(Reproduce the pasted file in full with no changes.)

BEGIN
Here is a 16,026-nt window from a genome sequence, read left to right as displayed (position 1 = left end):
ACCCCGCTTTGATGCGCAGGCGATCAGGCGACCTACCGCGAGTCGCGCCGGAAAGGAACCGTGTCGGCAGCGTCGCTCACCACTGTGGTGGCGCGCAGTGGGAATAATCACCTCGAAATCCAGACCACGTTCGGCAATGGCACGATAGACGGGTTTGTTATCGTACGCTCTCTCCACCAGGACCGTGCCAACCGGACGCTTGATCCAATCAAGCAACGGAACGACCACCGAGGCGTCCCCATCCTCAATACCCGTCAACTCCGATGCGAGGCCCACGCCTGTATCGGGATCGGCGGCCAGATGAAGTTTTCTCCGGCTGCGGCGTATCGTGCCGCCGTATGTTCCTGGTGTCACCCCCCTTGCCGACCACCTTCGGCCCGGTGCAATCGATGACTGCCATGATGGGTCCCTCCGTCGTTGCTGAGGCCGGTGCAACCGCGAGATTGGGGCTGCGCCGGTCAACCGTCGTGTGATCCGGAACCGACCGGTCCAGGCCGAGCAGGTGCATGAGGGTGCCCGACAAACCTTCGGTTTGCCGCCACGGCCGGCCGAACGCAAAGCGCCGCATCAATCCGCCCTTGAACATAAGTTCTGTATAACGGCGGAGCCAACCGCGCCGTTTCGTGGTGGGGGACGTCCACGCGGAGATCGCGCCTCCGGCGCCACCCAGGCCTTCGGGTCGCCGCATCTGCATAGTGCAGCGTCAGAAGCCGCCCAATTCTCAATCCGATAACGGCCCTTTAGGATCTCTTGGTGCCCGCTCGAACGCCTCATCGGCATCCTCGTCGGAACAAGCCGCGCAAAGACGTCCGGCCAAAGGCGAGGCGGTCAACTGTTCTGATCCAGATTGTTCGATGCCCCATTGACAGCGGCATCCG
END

Here is a 16,026-nt window from a genome sequence, read left to right as displayed (position 1 = left end):
ACCCCGCTTTGATGCGCAGGCGATCAGGCGACCTACCGCGAGTCGCGCCGGAAAGGAACCGTGTCGGCAGCGTCGCTCACCACTGTGGTGGCGCGCAGTGGGAATAATCACCTCGAAATCCAGACCACGTTCGGCAATGGCACGATAGACGGGTTTGTTATCGTACGCTCTCTCCACCAGGACCGTGCCAACCGGACGCTTGATCCAATCAAGCAACGGAACGACCACCGAGGCGTCCCCATCCTCAATACCCGTCAACTCCGATGCGAGGCCCACGCCTGTATCGGGATCGGCGGCCAGATGAAGTTTTCTCCGGCTGCGGCGTATCGTGCCGCCGTATGTTCCTGGTGTCACCCCCCTTGCCGACCACCTTCGGCCCGGTGCAATCGATGACTGCCATGATGGGTCCCTCCGTCGTTGCTGAGGCCGGTGCAACCGCGAGATTGGGGCTGCGCCGGTCAACCGTCGTGTGATCCGGAACCGACCGGTCCAGGCCGAGCAGGTGCATGAGGGTGCCCGACAAACCTTCGGTTTGCCGCCACGGCCGGCCGAACGCAAAGCGCCGCATCAATCCGCCCTTGAACATAAGTTCTGTATAACGGCGGAGCCAACCGCGCCGTTTCGTGGTGGGGGACGTCCACGCGGAGATCGCGCCTCCGGCGCCACCCAGGCCTTCGGGTCGCCGCATCTGCATAGTGCAGCGTCAGAAGCCGCCCAATTCTCAATCCGATAACGGCCCTTTAGGATCTCTTGGTGCCCGCTCGAACGCCTCATCGGCATCCTCGTCGGAACAAGCCGCGCAAAGACGTCCGGCCAAAGGCGAGGCGGTCAACTGTTCTGATCCAGATTGTTCGATGCCCCATTGACAGCGGCATCCG